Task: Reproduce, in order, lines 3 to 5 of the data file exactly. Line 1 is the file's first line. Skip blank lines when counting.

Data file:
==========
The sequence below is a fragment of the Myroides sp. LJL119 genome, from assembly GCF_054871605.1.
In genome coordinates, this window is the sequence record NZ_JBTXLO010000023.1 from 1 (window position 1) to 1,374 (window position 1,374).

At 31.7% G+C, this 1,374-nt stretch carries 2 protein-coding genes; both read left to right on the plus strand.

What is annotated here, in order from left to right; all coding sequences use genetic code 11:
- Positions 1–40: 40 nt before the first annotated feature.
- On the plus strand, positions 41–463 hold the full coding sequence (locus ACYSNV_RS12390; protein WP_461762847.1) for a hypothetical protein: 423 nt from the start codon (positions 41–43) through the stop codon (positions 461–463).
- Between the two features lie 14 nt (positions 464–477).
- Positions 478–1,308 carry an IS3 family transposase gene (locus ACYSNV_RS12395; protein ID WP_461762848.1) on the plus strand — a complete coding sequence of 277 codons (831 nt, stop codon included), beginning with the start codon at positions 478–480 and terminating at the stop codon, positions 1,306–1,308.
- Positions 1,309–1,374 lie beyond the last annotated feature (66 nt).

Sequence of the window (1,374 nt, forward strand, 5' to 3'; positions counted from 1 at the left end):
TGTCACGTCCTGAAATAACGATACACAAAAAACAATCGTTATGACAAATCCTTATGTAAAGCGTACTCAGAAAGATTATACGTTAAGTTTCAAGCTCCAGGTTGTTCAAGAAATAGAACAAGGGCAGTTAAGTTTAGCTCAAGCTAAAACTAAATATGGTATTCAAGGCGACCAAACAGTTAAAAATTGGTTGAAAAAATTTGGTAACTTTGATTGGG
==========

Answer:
At 31.7% G+C, this 1,374-nt stretch carries 2 protein-coding genes; both read left to right on the plus strand.

What is annotated here, in order from left to right; all coding sequences use genetic code 11:
- Positions 1–40: 40 nt before the first annotated feature.